Fibrosarcomas are malignant tumors of connective tissue cells. They are solitary tumors of variable size, irregular or nodular in shape, and are the third most common skin tumor in the cat. In most cases the cause is unknown, but tumors found in young cats – or those that appear as multiple rather than solitary masses – may be caused the feline sarcoma virus (FeSv), a close relative of the feline leukemia virus (FeLV). Some fibrosarcomas appear at places on the body where vaccines have been given, and are referred to as vaccination-associated sarcomas.
They Occur Infrequently
How commonly vaccine-associated sarcomas occur is difficult to ascertain, partly due to the difficulty in obtaining an accurate history of exactly which vaccine was given in which location and at what time. Most studies indicate that they occur quite infrequently – approximately one to four per 10,000 vaccinated cats.
Nevertheless, a cause and effect relationship has been established, and the Vaccine-Associated Feline Sarcoma Task Force (VAFSTF) was formed to address the issue (see www.avma.org/vafstf).
Additionally, the American Association of Feline Practitioners has published vaccination guidelines in regards to frequency and recommended vaccination sites (see www.aafponline.org/).
The hardest part is trying to get really solid statistics, says Barbara Gores, DVM, with Southwest Veterinary Specialty Center in Tucson, Arizona, and a specialist in small animal surgery. The problem is trying to identify how many tumors are actually caused by a vaccine versus something else. We do know fibrosarcoma has a very high recurrence rate, but how best to treat it is the challenge. It seems that no matter what we do, the recurrence rates are still quite high. These tumors are very locally invasive, but have a very low distant metastatic rate (the tendency to appear in sites far removed from the original growth), so the challenge is to obtain local control of the tumor to prevent recurrence.
The two most common areas of occurrence are between the shoulder blades and on the hind limbs, and it isnt limited to older cats. Most commonly, I see cats four to five years of age and older. Fibrosarcomas seem to cause minimal discomfort; a cat with a palpable or visibly good-sized mass can be running around apparently feeling fine, says Dr. Gores.
When a cat develops a lump, fibrosarcoma should be suspected, so it is important to first determine the tumor type. (This will determine the prognosis and treatment options.) A veterinarian might first perform a minimally invasive fine-needle aspirate to identify the cells via cytology.
The problem with sarcomas, as compared to other tumors, is that they tend not to shed cells very easily, so you may not get an accurate diagnosis. It may just look like inflammation, notes Dr. Gores.
A preferable procedure – a core biopsy – may be performed, using a larger gauge needle with the cat under heavy sedation or anesthesia. An alternate more invasive option, depending on the location, and size of the tumor, is to obtain a tissue sample through a small incision. Its critical with biopsy procedures not to contaminate healthy tissue by dragging cancer cells through it, says Dr. Gores.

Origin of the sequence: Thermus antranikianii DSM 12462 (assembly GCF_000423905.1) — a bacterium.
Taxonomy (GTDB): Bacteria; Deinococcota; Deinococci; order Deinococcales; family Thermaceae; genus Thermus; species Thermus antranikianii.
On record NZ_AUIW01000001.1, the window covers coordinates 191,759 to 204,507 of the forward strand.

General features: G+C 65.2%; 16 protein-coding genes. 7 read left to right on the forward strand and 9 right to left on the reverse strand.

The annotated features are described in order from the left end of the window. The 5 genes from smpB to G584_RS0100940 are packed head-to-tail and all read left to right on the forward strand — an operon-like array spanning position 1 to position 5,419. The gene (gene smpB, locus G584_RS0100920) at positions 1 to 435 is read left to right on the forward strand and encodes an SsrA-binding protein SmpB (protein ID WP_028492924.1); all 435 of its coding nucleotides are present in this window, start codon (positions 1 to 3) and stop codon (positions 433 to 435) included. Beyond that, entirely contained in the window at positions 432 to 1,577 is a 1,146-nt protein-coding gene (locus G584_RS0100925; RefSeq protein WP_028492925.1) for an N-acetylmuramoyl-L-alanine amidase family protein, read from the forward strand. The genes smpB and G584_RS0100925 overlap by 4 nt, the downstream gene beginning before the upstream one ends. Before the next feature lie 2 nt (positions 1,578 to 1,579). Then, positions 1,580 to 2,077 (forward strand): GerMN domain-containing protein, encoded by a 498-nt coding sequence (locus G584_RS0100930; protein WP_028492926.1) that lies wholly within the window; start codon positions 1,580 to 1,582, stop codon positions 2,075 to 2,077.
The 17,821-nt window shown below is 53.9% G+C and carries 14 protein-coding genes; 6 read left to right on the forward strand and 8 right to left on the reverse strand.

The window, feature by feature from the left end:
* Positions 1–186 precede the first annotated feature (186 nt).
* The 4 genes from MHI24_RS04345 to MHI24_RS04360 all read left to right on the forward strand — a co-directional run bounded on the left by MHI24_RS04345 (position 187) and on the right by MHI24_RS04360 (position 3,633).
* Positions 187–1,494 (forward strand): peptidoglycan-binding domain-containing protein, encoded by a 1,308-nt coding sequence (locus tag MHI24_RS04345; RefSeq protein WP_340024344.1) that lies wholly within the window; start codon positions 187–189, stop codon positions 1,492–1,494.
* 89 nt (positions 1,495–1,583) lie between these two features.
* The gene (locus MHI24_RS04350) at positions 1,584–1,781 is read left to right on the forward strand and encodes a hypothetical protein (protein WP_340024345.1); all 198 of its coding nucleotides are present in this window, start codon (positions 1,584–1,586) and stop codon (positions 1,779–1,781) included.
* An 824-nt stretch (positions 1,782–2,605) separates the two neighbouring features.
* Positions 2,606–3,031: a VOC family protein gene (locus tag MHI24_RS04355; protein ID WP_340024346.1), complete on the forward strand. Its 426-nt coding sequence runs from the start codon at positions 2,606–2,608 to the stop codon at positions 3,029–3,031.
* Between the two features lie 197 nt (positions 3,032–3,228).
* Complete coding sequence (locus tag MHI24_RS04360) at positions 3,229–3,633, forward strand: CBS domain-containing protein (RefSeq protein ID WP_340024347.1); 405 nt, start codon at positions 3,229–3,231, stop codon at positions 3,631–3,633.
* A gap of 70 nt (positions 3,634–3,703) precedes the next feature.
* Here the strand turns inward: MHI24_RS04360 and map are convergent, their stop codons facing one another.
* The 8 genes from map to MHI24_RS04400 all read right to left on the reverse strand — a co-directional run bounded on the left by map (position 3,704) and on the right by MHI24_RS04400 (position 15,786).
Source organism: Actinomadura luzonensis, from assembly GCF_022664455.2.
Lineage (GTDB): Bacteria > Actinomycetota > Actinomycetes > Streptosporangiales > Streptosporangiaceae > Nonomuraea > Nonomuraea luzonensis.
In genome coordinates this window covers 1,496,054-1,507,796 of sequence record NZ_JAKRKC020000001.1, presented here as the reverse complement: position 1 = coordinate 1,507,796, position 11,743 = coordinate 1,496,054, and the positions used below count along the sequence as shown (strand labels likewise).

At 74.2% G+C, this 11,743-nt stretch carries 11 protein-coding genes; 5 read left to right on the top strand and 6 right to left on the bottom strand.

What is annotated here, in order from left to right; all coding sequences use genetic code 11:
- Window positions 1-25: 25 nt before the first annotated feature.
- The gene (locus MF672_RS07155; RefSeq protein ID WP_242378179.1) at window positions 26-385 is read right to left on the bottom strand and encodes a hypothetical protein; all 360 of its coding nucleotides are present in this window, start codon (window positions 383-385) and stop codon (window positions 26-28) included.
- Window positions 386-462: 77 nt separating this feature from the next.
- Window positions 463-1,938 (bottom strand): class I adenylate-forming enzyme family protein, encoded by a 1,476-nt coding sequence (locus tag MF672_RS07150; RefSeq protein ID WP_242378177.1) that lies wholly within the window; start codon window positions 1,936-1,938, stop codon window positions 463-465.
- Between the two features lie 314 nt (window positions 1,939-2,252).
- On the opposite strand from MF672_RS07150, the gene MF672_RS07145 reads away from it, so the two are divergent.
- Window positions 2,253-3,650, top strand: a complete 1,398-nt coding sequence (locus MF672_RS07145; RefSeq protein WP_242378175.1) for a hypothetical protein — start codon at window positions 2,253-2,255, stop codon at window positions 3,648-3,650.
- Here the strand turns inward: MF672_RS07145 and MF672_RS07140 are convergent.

Aggressive Removal Important
The treatment of choice is excision, which is true for most tumors. A basic general rule is if you can excise it with wide complete margins, thats absolutely the best way to go. Even if you cant excise it completely, youre better off to reduce the tumor volume because other treatments – radiation, chemotherapy, immunotherapy – have a much better efficacy rate if theyre working on microscopic tumor cells, says Dr. Gores. The first surgery is your best chance of excising all of the tumor. Be as aggressive as you can the first time because if you leave tumor behind, trying to go back and clean up a microscopic tumor later, not knowing exactly where to go, can be tricky.
For the procedure itself, Dr. Gores describes, because you need to be very aggressive, its important that the person doing the surgery is comfortable and familiar with surgical oncologic techniques. A general veterinarian who does not perform cancer surgeries routinely may be tentative about removing large amounts of tissue.
A large hole requiring closure may be left, and we may need to mobilize skin or do skin flaps, says Dr. Gores. General veterinarians may be less experienced with such reconstructive procedures. In the hind limbs, depending on the location of the tumor, we may suggest amputation as the first course of treatment, because getting complete tumor excision with wide and deep margins is impossible otherwise.
For tumors in other areas, because the incision is so large, the shaved area so wide, and the recurrence rate so high, I spend a lot of time educating the cats owner prior to surgery so that he or she can make an educated decision, says Dr. Gores. Current thinking is that fibrosarcomas can actually skip over zones of healthy tissue and send out little satellites, so even with aggressive surgery and post-operative adjuvant radiation therapy, recurrence is likely.
Prognosis is always guarded, but do not avoid vaccinations. The benefits far outweigh the possible risks, so discuss with your veterinarian an appropriate vaccination schedule for your cat.